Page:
In Jen Bervin’s large-scale installation River, a hand-sewn model of the Mississippi River in silver sequins, you see the river reversed, mapped from the geocentric perspective— from inside the earth’s interior looking up at the riverbed. The scale is one inch to one mile. It took ten years to make, and the same amount of time to sew each section of river that it would to walk the real one.
Toni Morrison writes: “You know, they straightened out the Mississippi River in places…Occasionally the river floods these places. ‘Floods’ is the word they use, but in fact it is not flooding; it is remembering. Remembering where it used to be. All water has a perfect memory and is forever trying to get back to where it was.”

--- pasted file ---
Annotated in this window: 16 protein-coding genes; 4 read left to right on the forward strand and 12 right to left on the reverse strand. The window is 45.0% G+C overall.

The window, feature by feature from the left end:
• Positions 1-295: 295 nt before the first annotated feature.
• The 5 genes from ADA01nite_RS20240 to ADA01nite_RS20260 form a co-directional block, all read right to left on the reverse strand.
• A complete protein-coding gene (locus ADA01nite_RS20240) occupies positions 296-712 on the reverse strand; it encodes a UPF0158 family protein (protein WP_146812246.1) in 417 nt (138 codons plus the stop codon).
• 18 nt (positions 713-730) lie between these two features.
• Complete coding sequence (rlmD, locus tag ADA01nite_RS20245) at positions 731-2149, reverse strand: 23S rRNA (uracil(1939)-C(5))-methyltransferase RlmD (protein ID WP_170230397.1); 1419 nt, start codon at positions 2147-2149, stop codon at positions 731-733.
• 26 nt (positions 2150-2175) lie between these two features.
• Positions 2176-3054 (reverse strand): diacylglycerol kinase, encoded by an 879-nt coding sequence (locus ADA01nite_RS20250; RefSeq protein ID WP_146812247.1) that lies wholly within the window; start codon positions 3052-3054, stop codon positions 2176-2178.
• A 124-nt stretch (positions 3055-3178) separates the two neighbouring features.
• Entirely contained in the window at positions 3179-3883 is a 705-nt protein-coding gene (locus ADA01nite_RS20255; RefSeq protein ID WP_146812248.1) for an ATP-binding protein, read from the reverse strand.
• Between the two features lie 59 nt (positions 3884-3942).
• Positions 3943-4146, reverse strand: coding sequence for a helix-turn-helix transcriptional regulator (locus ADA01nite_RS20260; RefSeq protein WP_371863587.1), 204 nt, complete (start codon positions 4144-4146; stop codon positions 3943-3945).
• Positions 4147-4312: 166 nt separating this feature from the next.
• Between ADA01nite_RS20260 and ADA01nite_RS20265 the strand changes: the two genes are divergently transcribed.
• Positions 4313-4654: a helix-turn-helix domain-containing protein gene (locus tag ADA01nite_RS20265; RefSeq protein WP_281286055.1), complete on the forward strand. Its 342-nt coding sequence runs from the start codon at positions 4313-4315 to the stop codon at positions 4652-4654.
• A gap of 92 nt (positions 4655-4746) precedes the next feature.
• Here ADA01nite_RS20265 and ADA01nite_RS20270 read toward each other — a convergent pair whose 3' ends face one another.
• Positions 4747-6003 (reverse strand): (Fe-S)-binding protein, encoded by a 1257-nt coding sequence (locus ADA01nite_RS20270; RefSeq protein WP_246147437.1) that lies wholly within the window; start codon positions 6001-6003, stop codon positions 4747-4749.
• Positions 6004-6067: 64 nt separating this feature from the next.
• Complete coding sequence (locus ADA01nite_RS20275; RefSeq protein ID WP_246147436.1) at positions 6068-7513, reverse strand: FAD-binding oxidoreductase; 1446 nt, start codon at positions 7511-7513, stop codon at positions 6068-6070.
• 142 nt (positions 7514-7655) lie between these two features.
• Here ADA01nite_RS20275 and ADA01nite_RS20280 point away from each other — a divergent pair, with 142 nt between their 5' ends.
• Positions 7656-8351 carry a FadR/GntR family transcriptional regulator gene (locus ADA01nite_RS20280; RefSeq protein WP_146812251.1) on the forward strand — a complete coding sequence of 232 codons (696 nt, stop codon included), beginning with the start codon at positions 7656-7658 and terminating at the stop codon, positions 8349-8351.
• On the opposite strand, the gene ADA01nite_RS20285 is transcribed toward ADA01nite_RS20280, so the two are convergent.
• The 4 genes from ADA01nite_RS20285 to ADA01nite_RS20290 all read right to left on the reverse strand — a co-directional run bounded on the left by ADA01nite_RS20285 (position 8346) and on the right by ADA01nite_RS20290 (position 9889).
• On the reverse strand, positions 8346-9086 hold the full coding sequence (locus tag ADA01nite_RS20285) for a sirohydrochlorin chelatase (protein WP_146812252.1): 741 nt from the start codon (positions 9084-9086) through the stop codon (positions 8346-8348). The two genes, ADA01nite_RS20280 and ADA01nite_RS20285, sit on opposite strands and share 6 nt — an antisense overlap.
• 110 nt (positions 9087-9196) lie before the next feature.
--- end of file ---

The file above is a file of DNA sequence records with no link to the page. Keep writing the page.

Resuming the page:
The piece has a relationship to Bervin’s father, whose ashes were scattered overlooking the river in 1980, and to an experience nearly thirty years later: the inverse of mourning—a sudden joy.
The archipelagoes of the delta, south of New Orleans in the Gulf of Mexico, are mirrored. Wherever the piece is exhibited, the people and the space around them will be reflected.
The first exhibition of the entire piece will be installed on the ceiling of the I.M. Pei space at the Des Moines Art Center in October 2018, curated by Alison Ferris.